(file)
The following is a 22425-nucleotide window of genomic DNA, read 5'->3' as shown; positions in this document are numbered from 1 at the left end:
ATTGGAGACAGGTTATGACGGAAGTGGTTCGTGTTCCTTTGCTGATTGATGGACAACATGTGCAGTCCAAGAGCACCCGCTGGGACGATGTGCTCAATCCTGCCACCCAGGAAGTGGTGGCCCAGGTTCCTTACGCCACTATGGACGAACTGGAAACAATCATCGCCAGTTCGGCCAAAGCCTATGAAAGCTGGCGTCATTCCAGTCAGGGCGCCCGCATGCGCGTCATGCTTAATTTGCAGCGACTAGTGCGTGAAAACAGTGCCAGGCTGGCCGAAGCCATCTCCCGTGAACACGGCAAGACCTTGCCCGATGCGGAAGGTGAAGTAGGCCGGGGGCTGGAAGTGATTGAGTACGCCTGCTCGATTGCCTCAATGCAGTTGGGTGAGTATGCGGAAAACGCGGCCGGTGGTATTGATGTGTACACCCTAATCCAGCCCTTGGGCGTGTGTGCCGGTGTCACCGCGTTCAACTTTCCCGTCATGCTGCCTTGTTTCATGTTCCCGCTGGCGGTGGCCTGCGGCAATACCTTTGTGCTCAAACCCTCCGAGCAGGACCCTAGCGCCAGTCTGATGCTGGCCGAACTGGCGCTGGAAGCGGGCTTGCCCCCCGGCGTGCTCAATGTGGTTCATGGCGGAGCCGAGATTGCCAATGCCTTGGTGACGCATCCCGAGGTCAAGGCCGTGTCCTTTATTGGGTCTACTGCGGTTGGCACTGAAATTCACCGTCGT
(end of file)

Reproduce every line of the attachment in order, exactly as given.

The following is a 22425-nucleotide window of genomic DNA, read 5'->3' as shown; positions in this document are numbered from 1 at the left end:
ATTGGAGACAGGTTATGACGGAAGTGGTTCGTGTTCCTTTGCTGATTGATGGACAACATGTGCAGTCCAAGAGCACCCGCTGGGACGATGTGCTCAATCCTGCCACCCAGGAAGTGGTGGCCCAGGTTCCTTACGCCACTATGGACGAACTGGAAACAATCATCGCCAGTTCGGCCAAAGCCTATGAAAGCTGGCGTCATTCCAGTCAGGGCGCCCGCATGCGCGTCATGCTTAATTTGCAGCGACTAGTGCGTGAAAACAGTGCCAGGCTGGCCGAAGCCATCTCCCGTGAACACGGCAAGACCTTGCCCGATGCGGAAGGTGAAGTAGGCCGGGGGCTGGAAGTGATTGAGTACGCCTGCTCGATTGCCTCAATGCAGTTGGGTGAGTATGCGGAAAACGCGGCCGGTGGTATTGATGTGTACACCCTAATCCAGCCCTTGGGCGTGTGTGCCGGTGTCACCGCGTTCAACTTTCCCGTCATGCTGCCTTGTTTCATGTTCCCGCTGGCGGTGGCCTGCGGCAATACCTTTGTGCTCAAACCCTCCGAGCAGGACCCTAGCGCCAGTCTGATGCTGGCCGAACTGGCGCTGGAAGCGGGCTTGCCCCCCGGCGTGCTCAATGTGGTTCATGGCGGAGCCGAGATTGCCAATGCCTTGGTGACGCATCCCGAGGTCAAGGCCGTGTCCTTTATTGGGTCTACTGCGGTTGGCACTGAAATTCACCGTCGT